All sorts of jazz, free jazz and improv. Never for money, always for love.
"Are you ready? Some of you are always ready," cracks Vision
Festival organizer Patricia Parker at the start of this magisterial duet
set by tenor sax legend Fred Anderson and bassist Harrison Bankhead of Eight
She's talking to the audience, but it's an apt motto for two masters who seem incapable of delivering anything less than their all, even under less than perfect conditions. (Bankhead was under the weather that night, but it only seems to fire him up more.)
You expect a sax-bass duet to have an intimate feel, but this one is only intimate in the acoustic sense. The musical rhetoric, by contrast, is anything but intimate. These men don't invite you, they accost you. Anderson never seems to run dry of declaratory statements – he bubbles up and dribbles back down the rocks like a steaming natural spring – and his extroverted hectoring brings out the preacher in Bankhead.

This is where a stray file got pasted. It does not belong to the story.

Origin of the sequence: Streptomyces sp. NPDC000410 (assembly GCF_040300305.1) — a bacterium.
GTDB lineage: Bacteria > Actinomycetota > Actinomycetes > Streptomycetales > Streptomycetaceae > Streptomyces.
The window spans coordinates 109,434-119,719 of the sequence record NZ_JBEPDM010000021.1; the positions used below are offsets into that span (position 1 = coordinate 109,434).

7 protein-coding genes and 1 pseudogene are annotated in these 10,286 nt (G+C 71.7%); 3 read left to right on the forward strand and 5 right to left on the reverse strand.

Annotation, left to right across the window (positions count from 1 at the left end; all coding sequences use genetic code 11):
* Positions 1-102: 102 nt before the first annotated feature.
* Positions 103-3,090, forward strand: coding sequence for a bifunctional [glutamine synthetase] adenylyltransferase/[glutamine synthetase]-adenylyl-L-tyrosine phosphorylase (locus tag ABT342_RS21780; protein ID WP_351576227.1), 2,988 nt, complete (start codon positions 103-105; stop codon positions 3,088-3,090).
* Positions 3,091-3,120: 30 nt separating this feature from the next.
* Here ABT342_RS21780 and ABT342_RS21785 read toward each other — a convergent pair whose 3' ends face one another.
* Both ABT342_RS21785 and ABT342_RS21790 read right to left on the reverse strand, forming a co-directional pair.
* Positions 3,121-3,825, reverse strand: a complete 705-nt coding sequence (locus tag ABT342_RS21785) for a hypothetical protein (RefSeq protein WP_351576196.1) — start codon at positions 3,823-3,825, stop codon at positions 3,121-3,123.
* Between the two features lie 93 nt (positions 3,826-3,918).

The tracks are long and episodic, encompassing unison arcs of melody, jackrabbit
bebop runs, long walking passages, regroupings and spontaneous side trips.
Anticipating who will follow whom, and how far, is part of the fun. They're
like two of your favorite teachers, kicking back with a beer and laying
out their view of the world, sticking to their own ideas, not trying hard
When, on occasion, they fall together into brief little shuffles and dance figures, the audience laps it up.
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